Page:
The Yesha Council said surprising statistics showing an increase of over 120% in construction in Judea and Samaria in 2013 were illusory. The reason it seems that housing skyrocketed in 2013 is simply that there was a building freeze in 2012.
The Central Bureau of Statistics noted Monday that 2,534 new housing units were built in the region in 2013, up from just 1,133 in 2012. However, the Yesha Council stressed that much of this had to do with a partial building freeze still in effect in 2012, which pushed off construction projects by several months. In the meantime, the rate for beginning new building projects was the lowest in 2013 in Judea and Samaria, compared to other regions of the country.
"We are talking about limited building - it's too little and not enough," the Council said in a statement.
"The increase in new building projects in 2013 was due to the halt in construction tenders in 2012; there was hardly any construction that year," said Yigal Dilmoni, Vice President of the Yesha Council, "so any construction the year after will cause a dramatic upswing [in annual statistics]."
"The solution to lowering housing prices is building more and more in Judea and Samaria," the Council added.
The Council urged the Israeli government not to acquiesce to pressure from the Left or from the US to freeze construction again, and stressed that now - before a peace agreement with the Palestinian Authority (PA) - is the time to expand construction in Judea and Samaria.
"We call on the Israeli government to immediately advance all frozen construction tenders in Judea and Samaria and thus increase the supply of housing," the Council concluded, noting that the region "is very close to the center" of Israel and could "help lower housing prices in Gush Dan and Jerusalem."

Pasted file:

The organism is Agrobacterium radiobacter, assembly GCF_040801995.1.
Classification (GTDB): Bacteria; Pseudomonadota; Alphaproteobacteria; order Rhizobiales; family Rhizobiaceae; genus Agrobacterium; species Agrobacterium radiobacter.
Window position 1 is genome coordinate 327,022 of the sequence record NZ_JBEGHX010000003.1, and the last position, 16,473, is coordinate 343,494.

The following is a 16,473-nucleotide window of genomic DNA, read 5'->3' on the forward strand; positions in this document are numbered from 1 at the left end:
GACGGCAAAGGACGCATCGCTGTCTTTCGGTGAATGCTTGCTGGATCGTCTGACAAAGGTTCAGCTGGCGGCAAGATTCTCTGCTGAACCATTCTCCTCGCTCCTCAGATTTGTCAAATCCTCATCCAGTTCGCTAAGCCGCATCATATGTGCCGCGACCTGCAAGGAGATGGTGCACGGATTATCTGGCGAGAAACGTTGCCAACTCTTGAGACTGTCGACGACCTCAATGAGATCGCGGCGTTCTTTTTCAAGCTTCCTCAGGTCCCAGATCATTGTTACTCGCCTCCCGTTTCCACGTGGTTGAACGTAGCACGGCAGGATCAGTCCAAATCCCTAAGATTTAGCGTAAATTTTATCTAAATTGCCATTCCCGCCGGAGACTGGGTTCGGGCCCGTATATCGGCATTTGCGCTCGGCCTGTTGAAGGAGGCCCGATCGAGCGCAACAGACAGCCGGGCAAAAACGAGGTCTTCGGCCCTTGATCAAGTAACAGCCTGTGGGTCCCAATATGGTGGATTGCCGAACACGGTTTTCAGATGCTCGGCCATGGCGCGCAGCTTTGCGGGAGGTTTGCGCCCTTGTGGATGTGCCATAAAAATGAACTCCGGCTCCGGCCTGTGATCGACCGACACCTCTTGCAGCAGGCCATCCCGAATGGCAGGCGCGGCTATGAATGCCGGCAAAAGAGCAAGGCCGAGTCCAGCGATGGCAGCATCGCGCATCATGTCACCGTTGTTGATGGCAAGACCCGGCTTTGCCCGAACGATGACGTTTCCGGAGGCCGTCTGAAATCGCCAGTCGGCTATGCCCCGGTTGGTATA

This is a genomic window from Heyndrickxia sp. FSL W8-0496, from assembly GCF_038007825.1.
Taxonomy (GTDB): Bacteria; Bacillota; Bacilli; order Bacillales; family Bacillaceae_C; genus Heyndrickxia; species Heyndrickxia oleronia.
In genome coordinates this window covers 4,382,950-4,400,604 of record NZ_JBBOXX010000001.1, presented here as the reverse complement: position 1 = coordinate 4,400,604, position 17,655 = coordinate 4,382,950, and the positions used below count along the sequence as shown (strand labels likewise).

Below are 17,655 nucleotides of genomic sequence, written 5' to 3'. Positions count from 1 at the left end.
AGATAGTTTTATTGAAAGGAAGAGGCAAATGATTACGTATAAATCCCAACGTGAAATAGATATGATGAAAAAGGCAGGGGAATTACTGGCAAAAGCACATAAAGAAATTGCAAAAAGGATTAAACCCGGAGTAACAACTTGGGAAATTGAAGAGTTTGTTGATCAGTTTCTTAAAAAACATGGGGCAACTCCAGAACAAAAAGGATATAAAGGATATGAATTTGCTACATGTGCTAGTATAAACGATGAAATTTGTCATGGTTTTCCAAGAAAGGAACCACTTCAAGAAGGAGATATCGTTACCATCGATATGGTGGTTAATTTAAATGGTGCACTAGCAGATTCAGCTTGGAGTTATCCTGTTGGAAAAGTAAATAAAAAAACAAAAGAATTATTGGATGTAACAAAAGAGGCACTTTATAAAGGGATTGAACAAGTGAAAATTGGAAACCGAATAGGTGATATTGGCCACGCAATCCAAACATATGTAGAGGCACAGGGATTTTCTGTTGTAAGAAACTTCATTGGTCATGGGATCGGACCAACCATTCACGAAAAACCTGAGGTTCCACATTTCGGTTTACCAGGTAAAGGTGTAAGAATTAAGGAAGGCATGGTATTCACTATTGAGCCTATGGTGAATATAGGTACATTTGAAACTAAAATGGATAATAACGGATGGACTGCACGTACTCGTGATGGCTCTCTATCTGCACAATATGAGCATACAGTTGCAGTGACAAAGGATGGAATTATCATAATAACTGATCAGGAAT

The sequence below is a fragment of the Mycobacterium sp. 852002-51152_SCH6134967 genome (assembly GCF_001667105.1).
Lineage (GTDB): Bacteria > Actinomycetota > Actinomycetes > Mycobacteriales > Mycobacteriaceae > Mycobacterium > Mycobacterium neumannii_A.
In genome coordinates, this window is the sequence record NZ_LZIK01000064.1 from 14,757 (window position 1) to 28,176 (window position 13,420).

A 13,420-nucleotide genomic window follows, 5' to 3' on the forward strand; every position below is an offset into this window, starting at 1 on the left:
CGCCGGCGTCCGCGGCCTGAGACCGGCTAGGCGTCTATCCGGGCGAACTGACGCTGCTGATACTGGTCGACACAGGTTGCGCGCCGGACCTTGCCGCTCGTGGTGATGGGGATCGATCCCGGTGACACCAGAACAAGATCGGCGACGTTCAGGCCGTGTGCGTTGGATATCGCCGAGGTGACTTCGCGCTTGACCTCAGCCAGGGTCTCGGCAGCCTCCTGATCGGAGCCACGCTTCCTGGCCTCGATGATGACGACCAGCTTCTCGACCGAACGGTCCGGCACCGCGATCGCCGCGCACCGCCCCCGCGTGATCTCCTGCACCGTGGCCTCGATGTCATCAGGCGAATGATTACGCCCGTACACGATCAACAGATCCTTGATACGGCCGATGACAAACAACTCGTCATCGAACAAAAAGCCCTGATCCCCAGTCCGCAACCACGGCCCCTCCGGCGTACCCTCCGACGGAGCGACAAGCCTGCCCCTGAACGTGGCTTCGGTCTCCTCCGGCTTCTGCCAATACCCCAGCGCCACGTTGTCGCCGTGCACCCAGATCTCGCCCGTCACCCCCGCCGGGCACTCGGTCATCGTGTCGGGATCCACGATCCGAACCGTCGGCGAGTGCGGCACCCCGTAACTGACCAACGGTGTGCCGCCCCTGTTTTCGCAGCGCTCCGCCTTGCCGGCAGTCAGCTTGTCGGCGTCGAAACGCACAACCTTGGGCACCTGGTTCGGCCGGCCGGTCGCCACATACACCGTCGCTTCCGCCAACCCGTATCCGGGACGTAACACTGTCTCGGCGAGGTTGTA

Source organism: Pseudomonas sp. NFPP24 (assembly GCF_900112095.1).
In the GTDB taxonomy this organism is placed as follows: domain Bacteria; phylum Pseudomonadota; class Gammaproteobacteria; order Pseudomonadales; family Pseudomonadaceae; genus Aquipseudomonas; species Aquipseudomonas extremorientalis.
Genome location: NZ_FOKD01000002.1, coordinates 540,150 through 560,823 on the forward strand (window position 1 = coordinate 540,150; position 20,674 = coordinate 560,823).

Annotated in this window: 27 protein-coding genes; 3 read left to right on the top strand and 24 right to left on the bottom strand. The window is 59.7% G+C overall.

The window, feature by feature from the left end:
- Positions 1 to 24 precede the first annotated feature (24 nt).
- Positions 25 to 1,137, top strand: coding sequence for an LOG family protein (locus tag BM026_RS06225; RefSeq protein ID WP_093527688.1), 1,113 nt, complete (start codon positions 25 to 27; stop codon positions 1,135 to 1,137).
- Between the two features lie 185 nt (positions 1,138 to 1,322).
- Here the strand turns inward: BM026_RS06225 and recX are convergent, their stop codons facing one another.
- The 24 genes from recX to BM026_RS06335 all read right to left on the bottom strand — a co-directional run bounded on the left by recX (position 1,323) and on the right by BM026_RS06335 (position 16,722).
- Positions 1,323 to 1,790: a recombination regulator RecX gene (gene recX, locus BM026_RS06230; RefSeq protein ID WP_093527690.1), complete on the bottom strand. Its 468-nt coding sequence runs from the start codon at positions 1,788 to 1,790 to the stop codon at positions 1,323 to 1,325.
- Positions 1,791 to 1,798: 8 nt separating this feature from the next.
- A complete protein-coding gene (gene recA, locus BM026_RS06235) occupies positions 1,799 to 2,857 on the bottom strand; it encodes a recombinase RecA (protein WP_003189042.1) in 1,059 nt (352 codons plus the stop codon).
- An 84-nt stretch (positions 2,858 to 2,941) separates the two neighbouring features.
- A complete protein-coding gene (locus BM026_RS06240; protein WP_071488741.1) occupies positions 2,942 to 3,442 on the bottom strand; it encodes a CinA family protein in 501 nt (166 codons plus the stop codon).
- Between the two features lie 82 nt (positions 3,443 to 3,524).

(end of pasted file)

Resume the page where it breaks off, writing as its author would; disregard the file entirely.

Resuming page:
CNBC noted in December that real estate prices in Israel are building toward an unprecedented bubble, rising nearly 40% since 2009 and 8% in 2013 alone. Government officials have been scrambling to fix the housing crisis, which has left many young couples living with their parents or scraping by to pay inflated rent.
Finance Minister Yair Lapid said in December 2013 that the high cost of housing has become a “strategic threat” to Israeli society, and accused the government of failing to create policy to address the issue.
The rise in prices has affected some regions more than others. Jerusalem representatives have warned that the pace of construction in the capital is "a drop in the ocean" compared to demand, while youth from Samaria (Shomron) have reported fears that they will be unable to find a home near their families for any price.